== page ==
The church in Pergamos:

Reveals who Jesus is:

 “And to the angel of the church in Pergamos write; These things saith he which hath the sharp sword with two edges.” (Revelation 2:12). Pergamos is a city of Mysia Minor, in Asia Minor, the seat of the dynasties of Attalus and Eumenes, famous for its temple of Aesculapius and the invention and manufacture of parchment. The river Selinus flowed through it and the Cetius ran past it. It was the birthplace of the physician Galen, and had a great royal library. It had a Christian church.  (Strong. 2001. #4010).    

The city of Pergamos is about sixty-five miles to the north of Smyrna and fifteen miles from the Aegean Sea it is modern day city of Bergama. Pergamos is located at an elevation of about one thousand feet, Pergamum served as a stronghold that dominated the countryside. It was a city of prominence in the centuries before the Romans invaded and made it a capital. Pergamum was known as a religious center, with the temple of Athena was the altar of Zeus. It was the most splendid of religious monuments because of its height—some forty feet. Asclepius was the god of healing and attracted the interest of countless people suffering physical ills. His symbol was the snake, which still decorates medical emblems today. After the Romans conquered Pergamum, they built a temple in 129 B.C. Later they dedicated the temple to Augustus and Rome, and introduced the worship of Caesar. (Kistemaker.2001 pgs 120-122).

The Scriptures tells us the word of God is sharper than a two-edged sword (Hebrews 4:12). We also know that out of the mouth of Jesus came a sharp two-edged sword (Revelation 1:16). Jesus is also depicted that out of His mouth comes a sharp sword, that with it he should smite the nations: and he shall rule them with a rod of iron: and he treads the winepress of the fierceness and wrath of Almighty God. And He has on his vesture and on his thigh a name written, KING OF KINGS, AND LORD OF LORDS. (Revelation 19:15-16).

Jesus Rebuke and admonished the church of Pergamos:

The message sent to the angel of the church in Pergamum from the Lord Jesus Christ, was: “I know where you live, where Satan’s throne is. Yet you are holding on to my name, and you did not renounce your faith in me, even in the days of Antipas, my faithful witness, who was killed among you where Satan lives.” (Revelation 2:13).

The church in Pergamene believers were surrounded by pagan worship, yet they held fast to Christ’s name and did not deny Him during difficult times. If they refused to accept an invitation to attend a feast in honor of a pagan deity, they would not only be shunned, but they would lose their jobs or businesses. People would call them outcasts not fit to live on this earth. But for faithful believers there is no one higher than their Lord, no human law that takes precedence over God’s law, and no teaching that supplants the gospel. One Christian in Pergamum, named Antipas was my faithful martyr, who was slain among you, where Satan dwells. Church tradition says that Antipas was a physician suspected of secretly propagating Christianity. The Aesculapians (members of the medical guild) accused Antipas of disloyalty to Caesar. Upon being condemned to death, Antipas was placed inside a copper bull, which was then heated over a fire until it was red-hot. (Logos. 2010).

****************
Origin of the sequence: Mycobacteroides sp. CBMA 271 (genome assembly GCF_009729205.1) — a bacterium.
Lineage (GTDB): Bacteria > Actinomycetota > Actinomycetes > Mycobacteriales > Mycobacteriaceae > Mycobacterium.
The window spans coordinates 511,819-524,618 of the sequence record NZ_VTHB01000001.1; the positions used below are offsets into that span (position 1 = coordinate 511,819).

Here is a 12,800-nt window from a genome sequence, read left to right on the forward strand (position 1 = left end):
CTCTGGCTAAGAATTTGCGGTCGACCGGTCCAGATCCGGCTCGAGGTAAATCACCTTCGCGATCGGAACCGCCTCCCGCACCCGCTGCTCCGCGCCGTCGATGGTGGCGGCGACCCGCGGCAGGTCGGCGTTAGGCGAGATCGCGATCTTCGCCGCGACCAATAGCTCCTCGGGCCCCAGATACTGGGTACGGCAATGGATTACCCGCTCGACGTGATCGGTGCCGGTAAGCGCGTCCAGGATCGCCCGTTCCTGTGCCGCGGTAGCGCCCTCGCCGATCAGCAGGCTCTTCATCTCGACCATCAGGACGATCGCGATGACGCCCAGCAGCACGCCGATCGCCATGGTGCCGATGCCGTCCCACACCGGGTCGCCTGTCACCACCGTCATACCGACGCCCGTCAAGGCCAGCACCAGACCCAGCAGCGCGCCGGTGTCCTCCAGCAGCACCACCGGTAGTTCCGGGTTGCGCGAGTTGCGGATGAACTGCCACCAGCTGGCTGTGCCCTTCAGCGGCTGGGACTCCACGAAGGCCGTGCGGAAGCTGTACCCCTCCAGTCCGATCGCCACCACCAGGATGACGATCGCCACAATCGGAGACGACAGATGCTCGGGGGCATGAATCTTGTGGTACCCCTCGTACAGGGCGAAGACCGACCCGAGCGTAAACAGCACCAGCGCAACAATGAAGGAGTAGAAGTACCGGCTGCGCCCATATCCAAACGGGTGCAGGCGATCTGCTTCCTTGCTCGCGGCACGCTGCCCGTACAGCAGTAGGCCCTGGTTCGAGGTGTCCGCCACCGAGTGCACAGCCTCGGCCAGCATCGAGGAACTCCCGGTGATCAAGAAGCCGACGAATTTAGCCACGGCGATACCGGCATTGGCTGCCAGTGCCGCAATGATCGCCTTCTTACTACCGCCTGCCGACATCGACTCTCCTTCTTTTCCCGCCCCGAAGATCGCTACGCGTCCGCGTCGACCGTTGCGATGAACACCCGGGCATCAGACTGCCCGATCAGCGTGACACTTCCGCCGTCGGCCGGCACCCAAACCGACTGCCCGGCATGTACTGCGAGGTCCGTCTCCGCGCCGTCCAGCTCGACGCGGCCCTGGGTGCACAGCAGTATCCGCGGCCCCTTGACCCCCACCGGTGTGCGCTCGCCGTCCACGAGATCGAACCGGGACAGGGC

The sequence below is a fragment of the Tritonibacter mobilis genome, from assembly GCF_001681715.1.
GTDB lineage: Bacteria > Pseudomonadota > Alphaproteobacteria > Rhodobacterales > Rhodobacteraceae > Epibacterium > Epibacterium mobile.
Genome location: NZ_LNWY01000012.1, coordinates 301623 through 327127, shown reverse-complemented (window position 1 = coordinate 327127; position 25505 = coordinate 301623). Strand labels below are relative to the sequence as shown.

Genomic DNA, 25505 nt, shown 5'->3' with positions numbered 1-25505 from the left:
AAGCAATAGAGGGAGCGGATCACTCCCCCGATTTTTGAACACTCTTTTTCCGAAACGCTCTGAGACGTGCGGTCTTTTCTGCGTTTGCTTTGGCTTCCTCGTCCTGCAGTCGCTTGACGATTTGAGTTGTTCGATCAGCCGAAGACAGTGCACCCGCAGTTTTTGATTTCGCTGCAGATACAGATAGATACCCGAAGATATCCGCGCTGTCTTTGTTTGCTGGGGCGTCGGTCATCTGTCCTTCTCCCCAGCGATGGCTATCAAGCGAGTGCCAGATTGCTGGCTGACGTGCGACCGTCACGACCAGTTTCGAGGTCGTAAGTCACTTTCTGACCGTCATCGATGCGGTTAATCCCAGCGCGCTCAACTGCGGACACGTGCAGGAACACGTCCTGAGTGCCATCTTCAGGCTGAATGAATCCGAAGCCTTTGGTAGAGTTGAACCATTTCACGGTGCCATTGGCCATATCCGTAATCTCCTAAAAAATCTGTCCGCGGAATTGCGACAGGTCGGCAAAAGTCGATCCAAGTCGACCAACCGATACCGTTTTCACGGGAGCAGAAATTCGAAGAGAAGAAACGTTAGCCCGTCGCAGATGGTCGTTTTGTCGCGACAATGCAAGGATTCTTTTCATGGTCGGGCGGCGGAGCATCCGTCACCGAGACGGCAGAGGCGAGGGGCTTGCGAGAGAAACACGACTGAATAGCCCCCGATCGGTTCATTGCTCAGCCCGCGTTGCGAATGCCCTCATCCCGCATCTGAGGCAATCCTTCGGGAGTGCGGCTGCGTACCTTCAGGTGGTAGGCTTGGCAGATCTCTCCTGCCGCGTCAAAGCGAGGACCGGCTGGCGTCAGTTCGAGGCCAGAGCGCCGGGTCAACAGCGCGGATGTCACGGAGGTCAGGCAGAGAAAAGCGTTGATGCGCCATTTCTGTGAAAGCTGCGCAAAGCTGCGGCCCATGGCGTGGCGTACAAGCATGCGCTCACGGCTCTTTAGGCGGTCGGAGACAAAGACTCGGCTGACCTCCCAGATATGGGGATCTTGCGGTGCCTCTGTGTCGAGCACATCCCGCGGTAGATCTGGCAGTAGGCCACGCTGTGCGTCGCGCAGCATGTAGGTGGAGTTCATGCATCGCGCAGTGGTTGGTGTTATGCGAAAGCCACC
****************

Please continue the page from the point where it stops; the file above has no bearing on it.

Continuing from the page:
But I have a few things against thee, because thou hast there them that hold the doctrine that is doctrine, teaching, concerning something (Strong. 2001. #1322) of Balaam, a native of Pethor a city in Mesopotamia, endued by Jehovah with prophetic power. He was hired by Balak to curse the Israelites; and influenced by the love of reward, he wished to gratify Balak; but he was compelled by Jehovah’s power to bless them. Hence later the Jews saw him as a most abandoned deceiver. (Strong. 2001. # 903), who taught Balak, a king of Moab (Strong. 2001. # 904), to cast a stumblingblock which is defined as; 1) any impediment placed in the way and causing one to stumble or fall, (a stumbling block, occasion of stumbling) i.e. a rock which is a cause of stumbling. 2) fig. applied to Jesus Christ, whose person and career were so contrary to the expectations of the Jews concerning the Messiah that they rejected him and by their obstinacy made shipwreck of their salvation (Strong. 2001. # 4625), before the children of Israel, to eat things sacrificed unto idols, and to commit fornication which is 1) to prostitute one’s body to the lust of another; 3) metaph. to be given to idolatry, to worship idols. (Strong. 2001. # 4203). (Revelation 2:13).

Jesus told the church in Pergamos that there were a few things that He had against them. The first one was they held the teachings of Balaam which is false teachings and conduct within the church. The story of Balaam and Balak is found in Numbers 22-25. “Balaam taught Balak to put a stumbling block before the Israelites to make them eat food offered to an idol and commit fornication.” It is suggested that after Balaam’s triple failure to curse the Israelites, he lured them into committing adultery with Midianite women, eating meat offered to idols, and worshiping pagan. The teachings of Balaam were not so much doctrine as practice: indulging in sexual immorality with Moabite women, the eating of food sacrificed to idols, and the worship of these idols (Numbers 25:1–3; Psalms 106:28). This was the stumbling block that Balak, following Balaam’s advice, placed before the people of Israel to make them fall into sin. The Israelites were invited to participate in the pagan fertility rites of the Moabite people, whose women enticed the Israelite men to engage in sexually immoral acts. This stumbling block brought about death for the Israelites: a plague struck and killed some twenty-four thousands of them (Numbers 25:9; 1 Corinthians 10:8).